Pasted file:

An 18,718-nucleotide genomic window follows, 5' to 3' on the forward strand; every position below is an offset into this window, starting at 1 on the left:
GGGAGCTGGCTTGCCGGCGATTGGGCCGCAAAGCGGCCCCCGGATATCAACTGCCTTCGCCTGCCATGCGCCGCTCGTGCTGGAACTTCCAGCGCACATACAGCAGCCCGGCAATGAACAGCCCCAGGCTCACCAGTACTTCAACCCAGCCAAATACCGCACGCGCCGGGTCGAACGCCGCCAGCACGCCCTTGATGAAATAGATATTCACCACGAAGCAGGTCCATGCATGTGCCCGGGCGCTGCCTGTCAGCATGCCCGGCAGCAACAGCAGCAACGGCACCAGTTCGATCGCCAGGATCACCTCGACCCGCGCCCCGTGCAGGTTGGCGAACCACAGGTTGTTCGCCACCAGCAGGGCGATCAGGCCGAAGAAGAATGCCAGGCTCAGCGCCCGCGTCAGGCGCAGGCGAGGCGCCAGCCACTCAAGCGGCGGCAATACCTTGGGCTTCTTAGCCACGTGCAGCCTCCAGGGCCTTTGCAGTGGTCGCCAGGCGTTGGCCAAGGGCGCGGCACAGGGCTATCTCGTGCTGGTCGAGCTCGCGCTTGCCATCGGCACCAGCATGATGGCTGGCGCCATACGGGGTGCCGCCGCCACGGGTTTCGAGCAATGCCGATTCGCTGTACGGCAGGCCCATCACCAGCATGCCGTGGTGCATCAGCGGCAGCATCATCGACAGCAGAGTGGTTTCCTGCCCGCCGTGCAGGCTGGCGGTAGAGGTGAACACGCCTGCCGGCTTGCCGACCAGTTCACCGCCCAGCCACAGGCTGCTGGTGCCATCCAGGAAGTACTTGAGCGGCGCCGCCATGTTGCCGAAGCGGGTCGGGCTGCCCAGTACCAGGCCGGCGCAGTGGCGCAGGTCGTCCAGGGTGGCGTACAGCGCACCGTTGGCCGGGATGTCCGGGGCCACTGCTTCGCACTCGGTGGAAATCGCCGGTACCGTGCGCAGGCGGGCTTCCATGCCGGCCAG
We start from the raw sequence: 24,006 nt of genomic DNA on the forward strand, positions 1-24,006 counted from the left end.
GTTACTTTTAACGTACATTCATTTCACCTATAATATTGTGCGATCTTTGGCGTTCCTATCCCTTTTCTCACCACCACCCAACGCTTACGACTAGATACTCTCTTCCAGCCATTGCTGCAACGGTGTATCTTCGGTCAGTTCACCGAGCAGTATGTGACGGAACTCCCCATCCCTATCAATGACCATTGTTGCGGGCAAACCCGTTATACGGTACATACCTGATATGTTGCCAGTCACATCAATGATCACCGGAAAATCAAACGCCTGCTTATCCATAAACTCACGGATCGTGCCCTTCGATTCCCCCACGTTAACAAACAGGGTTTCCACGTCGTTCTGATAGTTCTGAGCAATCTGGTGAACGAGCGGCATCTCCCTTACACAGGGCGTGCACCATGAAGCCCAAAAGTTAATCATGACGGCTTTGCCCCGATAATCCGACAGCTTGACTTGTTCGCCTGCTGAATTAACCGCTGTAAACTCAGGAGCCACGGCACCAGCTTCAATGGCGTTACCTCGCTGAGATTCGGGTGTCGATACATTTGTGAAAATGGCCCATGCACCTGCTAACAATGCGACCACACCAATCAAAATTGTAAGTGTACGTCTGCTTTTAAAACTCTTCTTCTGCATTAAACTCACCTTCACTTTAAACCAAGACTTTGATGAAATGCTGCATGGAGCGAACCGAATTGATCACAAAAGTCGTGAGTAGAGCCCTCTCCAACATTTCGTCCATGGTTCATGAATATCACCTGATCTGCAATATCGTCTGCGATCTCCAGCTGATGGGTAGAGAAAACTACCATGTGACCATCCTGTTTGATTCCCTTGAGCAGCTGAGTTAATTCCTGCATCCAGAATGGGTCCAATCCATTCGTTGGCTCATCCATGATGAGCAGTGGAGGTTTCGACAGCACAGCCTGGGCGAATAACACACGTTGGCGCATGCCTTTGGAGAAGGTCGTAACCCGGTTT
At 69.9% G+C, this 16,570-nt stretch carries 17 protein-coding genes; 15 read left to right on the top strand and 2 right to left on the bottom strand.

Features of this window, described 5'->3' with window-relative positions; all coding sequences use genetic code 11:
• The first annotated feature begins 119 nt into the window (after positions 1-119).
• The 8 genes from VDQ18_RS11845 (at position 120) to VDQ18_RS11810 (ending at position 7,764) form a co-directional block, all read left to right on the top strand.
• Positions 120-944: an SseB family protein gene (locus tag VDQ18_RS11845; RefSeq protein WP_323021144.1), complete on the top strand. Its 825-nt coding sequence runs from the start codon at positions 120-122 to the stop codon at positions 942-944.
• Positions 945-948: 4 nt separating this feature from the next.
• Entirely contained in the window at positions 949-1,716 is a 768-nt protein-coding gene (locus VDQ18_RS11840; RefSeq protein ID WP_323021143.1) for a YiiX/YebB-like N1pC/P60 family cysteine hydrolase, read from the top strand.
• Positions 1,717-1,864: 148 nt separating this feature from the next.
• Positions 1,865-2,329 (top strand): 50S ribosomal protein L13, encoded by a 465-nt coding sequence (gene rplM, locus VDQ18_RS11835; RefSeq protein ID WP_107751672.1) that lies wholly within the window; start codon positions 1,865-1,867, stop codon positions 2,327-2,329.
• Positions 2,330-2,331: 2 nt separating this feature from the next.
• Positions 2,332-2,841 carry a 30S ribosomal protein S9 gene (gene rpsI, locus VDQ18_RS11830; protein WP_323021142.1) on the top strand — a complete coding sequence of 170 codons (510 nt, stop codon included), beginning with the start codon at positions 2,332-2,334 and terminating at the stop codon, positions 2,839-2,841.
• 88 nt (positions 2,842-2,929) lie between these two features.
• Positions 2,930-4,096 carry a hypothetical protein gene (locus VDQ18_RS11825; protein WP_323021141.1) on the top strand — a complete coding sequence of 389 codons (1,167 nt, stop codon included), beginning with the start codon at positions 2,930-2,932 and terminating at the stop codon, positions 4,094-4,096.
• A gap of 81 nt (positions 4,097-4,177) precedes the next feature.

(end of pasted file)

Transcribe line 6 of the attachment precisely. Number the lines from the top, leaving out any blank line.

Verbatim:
Features of this window, described 5'->3' with window-relative positions; all coding sequences use genetic code 11: